When the Egyptian uprising broke out in 2011, Bahia Shehab, associate professor of design at the American University in Cairo, had just finished working on a book and art installation. No, A Thousand Times No collected a thousand variations of the word “no” on items of Islamic history dating back more than a thousand years in locations as far-flung as Spain and China. Nine months later, she found herself spray-painting the different letterings on the streets and walls of Cairo. “No to beating women,” “No to a new Pharaoh,” “No to burning books.” Her work has not only earned her many honors, including a place on the BBC’s “Women 100” list in 2013 and 2014, but also led to her becoming the first Arab woman to ever win the UNESCO-Sharjah Prize for Arab Culture.
Shehab, 40, is a recognized Egyptian-Lebanese artist, designer, and art historian whose art has been displayed in street graffiti, exhibitions, and galleries all over the world. Shehab’s work focuses on issues of identity and injustice, particularly in relation to socioeconomic, political, and gender discrimination. “Everything is a manifestation of that singular idea of human rights. I am concerned with women’s rights because they are part of human rights,” she said in an interview with the Cairo Review.
Shehab believes her award-winning art installation resonated so deeply because of its relevance to humanity. “When you feel all the oppression and bad things that are going on around you, you feel like you just want to say no.” The title of the work highlights a common Arab expression: “No, a thousand times no.”
Shehab is best known as a “calligraffiti” artist, who blends Arabic calligraphy and typography with graffiti. As a scholar of the Arabic script, she believes it opens a window into learning about Arab identity. In her research on the Lam-Alif (the two Arabic letters that make up the word “no”), she thought: “Imagine all the culture that produced this one letter. If you can create a thousand shapes for one letter, imagine the kind of knowledge that this civilization had.” Very often, her passion to document art history has brought her to the streets. While she can no longer do street art in Cairo because of the city’s “inaccessibility,” she has been painting graffitied quotes from Palestinian poet Mahmoud Darwish on walls in cities from China, Denmark, France, Germany, Greece, and Italy to Japan, Lebanon, the United Arab Emirates, and the United States.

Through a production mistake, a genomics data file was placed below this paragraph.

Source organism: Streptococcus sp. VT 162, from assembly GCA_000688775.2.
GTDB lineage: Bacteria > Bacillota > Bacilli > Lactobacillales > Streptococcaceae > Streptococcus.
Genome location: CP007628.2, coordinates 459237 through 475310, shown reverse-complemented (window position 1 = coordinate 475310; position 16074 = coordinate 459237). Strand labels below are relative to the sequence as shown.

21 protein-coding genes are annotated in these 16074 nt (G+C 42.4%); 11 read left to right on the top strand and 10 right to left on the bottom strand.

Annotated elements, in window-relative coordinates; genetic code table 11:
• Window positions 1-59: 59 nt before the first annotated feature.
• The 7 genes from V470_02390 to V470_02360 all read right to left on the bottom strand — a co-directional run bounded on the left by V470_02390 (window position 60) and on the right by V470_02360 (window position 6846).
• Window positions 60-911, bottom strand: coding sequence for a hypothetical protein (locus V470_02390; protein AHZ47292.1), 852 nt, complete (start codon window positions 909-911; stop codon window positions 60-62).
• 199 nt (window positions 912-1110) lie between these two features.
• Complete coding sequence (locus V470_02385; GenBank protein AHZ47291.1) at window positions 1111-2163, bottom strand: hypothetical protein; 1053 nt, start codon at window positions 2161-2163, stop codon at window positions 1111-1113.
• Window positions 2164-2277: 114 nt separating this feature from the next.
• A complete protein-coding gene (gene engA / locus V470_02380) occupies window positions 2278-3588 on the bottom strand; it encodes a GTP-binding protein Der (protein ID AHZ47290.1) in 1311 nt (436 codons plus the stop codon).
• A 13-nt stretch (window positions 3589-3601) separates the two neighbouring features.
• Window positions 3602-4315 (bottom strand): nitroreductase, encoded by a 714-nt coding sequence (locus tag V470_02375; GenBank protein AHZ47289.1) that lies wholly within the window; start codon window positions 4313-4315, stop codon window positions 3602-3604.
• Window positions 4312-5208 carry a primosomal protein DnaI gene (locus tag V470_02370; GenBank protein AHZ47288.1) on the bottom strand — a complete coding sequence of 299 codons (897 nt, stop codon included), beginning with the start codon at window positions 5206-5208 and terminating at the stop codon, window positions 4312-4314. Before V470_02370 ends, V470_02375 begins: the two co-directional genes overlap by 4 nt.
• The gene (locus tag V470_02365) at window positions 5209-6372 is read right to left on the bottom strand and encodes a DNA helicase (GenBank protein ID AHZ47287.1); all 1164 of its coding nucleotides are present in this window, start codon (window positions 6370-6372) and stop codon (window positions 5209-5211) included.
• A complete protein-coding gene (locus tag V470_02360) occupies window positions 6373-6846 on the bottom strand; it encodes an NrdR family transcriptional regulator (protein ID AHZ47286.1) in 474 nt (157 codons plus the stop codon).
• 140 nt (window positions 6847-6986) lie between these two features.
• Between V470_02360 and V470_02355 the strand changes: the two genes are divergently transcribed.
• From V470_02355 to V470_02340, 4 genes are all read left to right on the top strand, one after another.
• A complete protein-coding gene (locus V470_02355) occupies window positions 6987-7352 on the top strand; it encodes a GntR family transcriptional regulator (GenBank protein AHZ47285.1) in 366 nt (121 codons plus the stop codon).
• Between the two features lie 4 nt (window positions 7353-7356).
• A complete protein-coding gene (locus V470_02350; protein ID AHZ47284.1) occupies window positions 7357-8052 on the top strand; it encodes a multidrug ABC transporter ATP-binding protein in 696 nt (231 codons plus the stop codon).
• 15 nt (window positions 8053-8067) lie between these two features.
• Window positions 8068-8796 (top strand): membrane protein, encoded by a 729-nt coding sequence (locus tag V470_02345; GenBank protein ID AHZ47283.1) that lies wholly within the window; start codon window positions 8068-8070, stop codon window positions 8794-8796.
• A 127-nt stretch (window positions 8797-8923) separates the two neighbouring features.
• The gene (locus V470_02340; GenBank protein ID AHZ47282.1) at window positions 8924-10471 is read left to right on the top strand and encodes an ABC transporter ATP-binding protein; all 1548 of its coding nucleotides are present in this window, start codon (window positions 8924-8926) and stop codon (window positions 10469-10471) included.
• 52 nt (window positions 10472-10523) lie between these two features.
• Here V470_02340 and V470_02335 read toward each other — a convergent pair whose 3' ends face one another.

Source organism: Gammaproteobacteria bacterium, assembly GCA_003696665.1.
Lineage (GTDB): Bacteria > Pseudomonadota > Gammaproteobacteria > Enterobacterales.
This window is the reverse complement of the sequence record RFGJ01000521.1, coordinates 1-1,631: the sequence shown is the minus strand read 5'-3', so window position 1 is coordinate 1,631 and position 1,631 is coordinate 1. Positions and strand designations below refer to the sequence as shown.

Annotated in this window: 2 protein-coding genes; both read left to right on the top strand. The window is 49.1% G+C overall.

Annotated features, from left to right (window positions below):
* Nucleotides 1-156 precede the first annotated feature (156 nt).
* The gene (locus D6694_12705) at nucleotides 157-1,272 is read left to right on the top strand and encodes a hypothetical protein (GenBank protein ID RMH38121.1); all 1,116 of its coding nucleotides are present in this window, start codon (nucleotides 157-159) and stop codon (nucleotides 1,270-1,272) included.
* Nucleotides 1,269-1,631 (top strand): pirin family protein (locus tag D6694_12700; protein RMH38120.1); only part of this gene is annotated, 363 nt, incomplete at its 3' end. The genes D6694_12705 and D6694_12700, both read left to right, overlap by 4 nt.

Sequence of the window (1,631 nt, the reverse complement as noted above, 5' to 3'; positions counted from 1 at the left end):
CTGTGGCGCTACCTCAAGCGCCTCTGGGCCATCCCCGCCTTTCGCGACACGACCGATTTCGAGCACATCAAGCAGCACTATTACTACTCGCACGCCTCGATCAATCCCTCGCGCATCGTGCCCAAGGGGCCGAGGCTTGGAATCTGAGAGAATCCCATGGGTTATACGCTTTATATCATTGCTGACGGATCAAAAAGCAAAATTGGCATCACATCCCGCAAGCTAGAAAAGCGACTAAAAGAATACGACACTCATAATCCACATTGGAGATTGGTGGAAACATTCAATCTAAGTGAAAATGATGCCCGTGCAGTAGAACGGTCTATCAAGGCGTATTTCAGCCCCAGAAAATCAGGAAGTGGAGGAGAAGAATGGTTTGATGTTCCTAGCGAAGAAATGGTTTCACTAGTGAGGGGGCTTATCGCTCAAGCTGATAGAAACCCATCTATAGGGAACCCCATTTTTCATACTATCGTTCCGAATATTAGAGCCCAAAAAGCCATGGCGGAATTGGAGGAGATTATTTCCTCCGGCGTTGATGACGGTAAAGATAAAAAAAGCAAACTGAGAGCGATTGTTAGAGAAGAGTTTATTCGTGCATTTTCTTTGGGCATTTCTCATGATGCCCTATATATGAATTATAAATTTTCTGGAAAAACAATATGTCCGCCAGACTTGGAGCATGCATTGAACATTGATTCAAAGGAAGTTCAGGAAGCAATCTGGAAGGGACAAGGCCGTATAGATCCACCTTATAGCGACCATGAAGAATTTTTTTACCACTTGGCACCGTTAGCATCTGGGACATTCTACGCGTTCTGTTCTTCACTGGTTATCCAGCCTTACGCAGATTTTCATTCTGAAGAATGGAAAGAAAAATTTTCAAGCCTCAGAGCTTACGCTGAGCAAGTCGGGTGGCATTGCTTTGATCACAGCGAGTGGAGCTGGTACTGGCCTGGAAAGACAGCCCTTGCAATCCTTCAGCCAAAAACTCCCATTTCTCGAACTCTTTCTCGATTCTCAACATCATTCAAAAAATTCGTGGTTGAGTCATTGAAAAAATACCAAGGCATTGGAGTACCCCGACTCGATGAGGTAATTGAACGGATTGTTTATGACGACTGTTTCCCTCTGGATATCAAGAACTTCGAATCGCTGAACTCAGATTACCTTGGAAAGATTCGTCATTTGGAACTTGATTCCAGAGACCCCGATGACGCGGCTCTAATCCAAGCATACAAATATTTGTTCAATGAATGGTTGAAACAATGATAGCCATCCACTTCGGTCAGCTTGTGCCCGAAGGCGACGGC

Shehab is also the founder of a groundbreaking graphic design program at AUC featuring a curriculum centered on the visual culture and heritage of the Arab World. She believes that this approach will help students design the solutions of the future. She also developed a graphic design online course in Arabic for the Queen Rania Foundation’s Edraak Platform, which 50,000 students registered for. She is working on another to be released later this year.
Speaking about her UNESCO-Sharjah Prize, Shehab tells the Cairo Review, “It’s a shame that I am the first Arab woman.” She adds that more important than fame and recognition is that laws change in favor of women and that women’s movements earn more rights. Shehab intends to use the spotlight to continue to showcase issues of gender inequality and human rights violations. She underscores the commonality all women face in experiencing oppression but stresses that progress still needs to be made in the Middle East. “We [Arab women] face double the challenge but women’s movements in the West have been working for almost a hundred years and just now they are reaping their rewards. So, we still have a long way to go.”
Most recently, Shehab worked on a video-photo project to raise awareness on the need for greater government attention to preventing blindness in Africa. The project showcases the individual members of an all-women blind orchestra troupe in Egypt. She chose to feature the women playing their instruments alone in a hallway before and after a concert in order for the viewer to “relate to the loneliness of being a woman, veiled, and blind in Cairo. It is a poetic reflection of who they are.”
Shehab is currently co-authoring a book on the history of Arab graphic design. She leaves little doubt that she is prepared to continue her quest for greater representation of Arab women in art and design circles. In every way, she models the advice she gives to rising female artists: “Work hard, love what you do, and you can get anything you want.”
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